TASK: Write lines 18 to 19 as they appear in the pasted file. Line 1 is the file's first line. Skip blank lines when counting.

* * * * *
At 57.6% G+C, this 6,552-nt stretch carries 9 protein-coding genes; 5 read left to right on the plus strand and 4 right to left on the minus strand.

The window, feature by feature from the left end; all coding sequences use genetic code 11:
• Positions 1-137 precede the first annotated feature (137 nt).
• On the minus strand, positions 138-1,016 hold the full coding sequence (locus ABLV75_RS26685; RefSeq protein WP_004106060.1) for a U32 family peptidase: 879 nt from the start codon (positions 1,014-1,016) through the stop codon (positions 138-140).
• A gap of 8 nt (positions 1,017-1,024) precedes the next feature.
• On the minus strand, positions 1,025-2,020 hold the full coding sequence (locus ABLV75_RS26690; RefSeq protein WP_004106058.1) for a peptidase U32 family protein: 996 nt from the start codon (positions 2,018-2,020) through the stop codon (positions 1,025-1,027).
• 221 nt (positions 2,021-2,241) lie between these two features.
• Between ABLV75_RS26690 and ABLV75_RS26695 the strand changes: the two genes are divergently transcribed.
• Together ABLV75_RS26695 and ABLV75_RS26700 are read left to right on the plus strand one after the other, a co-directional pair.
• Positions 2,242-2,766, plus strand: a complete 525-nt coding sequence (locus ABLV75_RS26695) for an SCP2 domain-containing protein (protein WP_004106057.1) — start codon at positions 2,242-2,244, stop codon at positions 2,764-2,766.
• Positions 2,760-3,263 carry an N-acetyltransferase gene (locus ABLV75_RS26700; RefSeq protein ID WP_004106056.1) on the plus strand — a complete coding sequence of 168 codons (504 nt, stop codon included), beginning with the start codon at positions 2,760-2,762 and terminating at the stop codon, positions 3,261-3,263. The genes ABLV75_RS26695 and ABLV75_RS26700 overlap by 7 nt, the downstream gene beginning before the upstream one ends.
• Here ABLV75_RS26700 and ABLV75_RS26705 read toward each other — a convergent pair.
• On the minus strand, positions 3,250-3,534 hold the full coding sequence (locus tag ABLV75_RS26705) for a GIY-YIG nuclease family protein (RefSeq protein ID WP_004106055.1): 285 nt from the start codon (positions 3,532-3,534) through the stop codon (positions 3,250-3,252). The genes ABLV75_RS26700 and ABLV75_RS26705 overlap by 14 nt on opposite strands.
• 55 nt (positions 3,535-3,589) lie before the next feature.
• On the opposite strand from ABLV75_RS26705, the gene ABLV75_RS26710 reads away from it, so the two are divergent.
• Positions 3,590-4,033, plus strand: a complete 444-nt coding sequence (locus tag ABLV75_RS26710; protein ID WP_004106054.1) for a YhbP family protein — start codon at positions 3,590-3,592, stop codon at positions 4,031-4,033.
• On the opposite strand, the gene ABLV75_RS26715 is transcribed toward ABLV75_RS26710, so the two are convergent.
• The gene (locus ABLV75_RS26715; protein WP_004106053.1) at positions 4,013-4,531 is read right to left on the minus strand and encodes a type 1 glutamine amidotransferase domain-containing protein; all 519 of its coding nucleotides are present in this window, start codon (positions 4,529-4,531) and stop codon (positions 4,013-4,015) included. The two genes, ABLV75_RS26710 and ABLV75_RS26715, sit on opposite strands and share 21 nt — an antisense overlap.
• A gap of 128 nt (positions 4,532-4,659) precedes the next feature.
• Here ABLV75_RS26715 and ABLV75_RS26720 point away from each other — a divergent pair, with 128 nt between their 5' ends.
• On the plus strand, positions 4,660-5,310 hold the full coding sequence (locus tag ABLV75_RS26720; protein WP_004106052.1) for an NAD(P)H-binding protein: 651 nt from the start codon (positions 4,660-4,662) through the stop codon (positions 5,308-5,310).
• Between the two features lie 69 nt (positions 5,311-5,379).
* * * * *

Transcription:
• The gene (locus ABLV75_RS26715; protein WP_004106053.1) at positions 4,013-4,531 is read right to left on the minus strand and encodes a type 1 glutamine amidotransferase domain-containing protein; all 519 of its coding nucleotides are present in this window, start codon (positions 4,529-4,531) and stop codon (positions 4,013-4,015) included. The two genes, ABLV75_RS26710 and ABLV75_RS26715, sit on opposite strands and share 21 nt — an antisense overlap.
• A gap of 128 nt (positions 4,532-4,659) precedes the next feature.